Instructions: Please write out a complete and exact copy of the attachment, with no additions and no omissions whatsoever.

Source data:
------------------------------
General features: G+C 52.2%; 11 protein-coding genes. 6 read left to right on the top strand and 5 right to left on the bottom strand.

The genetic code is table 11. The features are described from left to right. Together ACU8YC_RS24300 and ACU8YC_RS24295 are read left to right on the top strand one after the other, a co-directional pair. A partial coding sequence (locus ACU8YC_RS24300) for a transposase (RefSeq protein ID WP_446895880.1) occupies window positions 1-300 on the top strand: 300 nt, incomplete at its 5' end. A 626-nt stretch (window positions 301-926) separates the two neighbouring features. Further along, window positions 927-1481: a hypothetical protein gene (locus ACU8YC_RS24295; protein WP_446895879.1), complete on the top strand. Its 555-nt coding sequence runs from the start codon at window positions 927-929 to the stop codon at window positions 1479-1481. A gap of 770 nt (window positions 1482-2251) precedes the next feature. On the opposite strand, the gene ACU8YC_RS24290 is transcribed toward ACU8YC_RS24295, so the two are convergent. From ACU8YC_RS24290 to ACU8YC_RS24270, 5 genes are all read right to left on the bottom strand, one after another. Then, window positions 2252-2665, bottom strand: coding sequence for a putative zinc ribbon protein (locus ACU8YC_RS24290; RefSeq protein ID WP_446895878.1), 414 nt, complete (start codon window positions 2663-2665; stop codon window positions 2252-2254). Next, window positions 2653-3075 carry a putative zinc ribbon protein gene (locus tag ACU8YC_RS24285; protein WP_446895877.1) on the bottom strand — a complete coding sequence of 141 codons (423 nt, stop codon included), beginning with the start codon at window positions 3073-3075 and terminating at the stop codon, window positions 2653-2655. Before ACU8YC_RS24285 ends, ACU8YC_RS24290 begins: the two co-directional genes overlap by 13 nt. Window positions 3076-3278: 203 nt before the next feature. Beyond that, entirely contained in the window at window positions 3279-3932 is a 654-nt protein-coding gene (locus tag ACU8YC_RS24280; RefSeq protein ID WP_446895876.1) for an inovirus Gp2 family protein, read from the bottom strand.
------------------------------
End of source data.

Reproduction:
General features: G+C 52.2%; 11 protein-coding genes. 6 read left to right on the top strand and 5 right to left on the bottom strand.

The genetic code is table 11. The features are described from left to right. Together ACU8YC_RS24300 and ACU8YC_RS24295 are read left to right on the top strand one after the other, a co-directional pair. A partial coding sequence (locus ACU8YC_RS24300) for a transposase (RefSeq protein ID WP_446895880.1) occupies window positions 1-300 on the top strand: 300 nt, incomplete at its 5' end. A 626-nt stretch (window positions 301-926) separates the two neighbouring features. Further along, window positions 927-1481: a hypothetical protein gene (locus ACU8YC_RS24295; protein WP_446895879.1), complete on the top strand. Its 555-nt coding sequence runs from the start codon at window positions 927-929 to the stop codon at window positions 1479-1481. A gap of 770 nt (window positions 1482-2251) precedes the next feature. On the opposite strand, the gene ACU8YC_RS24290 is transcribed toward ACU8YC_RS24295, so the two are convergent. From ACU8YC_RS24290 to ACU8YC_RS24270, 5 genes are all read right to left on the bottom strand, one after another. Then, window positions 2252-2665, bottom strand: coding sequence for a putative zinc ribbon protein (locus ACU8YC_RS24290; RefSeq protein ID WP_446895878.1), 414 nt, complete (start codon window positions 2663-2665; stop codon window positions 2252-2254). Next, window positions 2653-3075 carry a putative zinc ribbon protein gene (locus tag ACU8YC_RS24285; protein WP_446895877.1) on the bottom strand — a complete coding sequence of 141 codons (423 nt, stop codon included), beginning with the start codon at window positions 3073-3075 and terminating at the stop codon, window positions 2653-2655. Before ACU8YC_RS24285 ends, ACU8YC_RS24290 begins: the two co-directional genes overlap by 13 nt. Window positions 3076-3278: 203 nt before the next feature. Beyond that, entirely contained in the window at window positions 3279-3932 is a 654-nt protein-coding gene (locus tag ACU8YC_RS24280; RefSeq protein ID WP_446895876.1) for an inovirus Gp2 family protein, read from the bottom strand.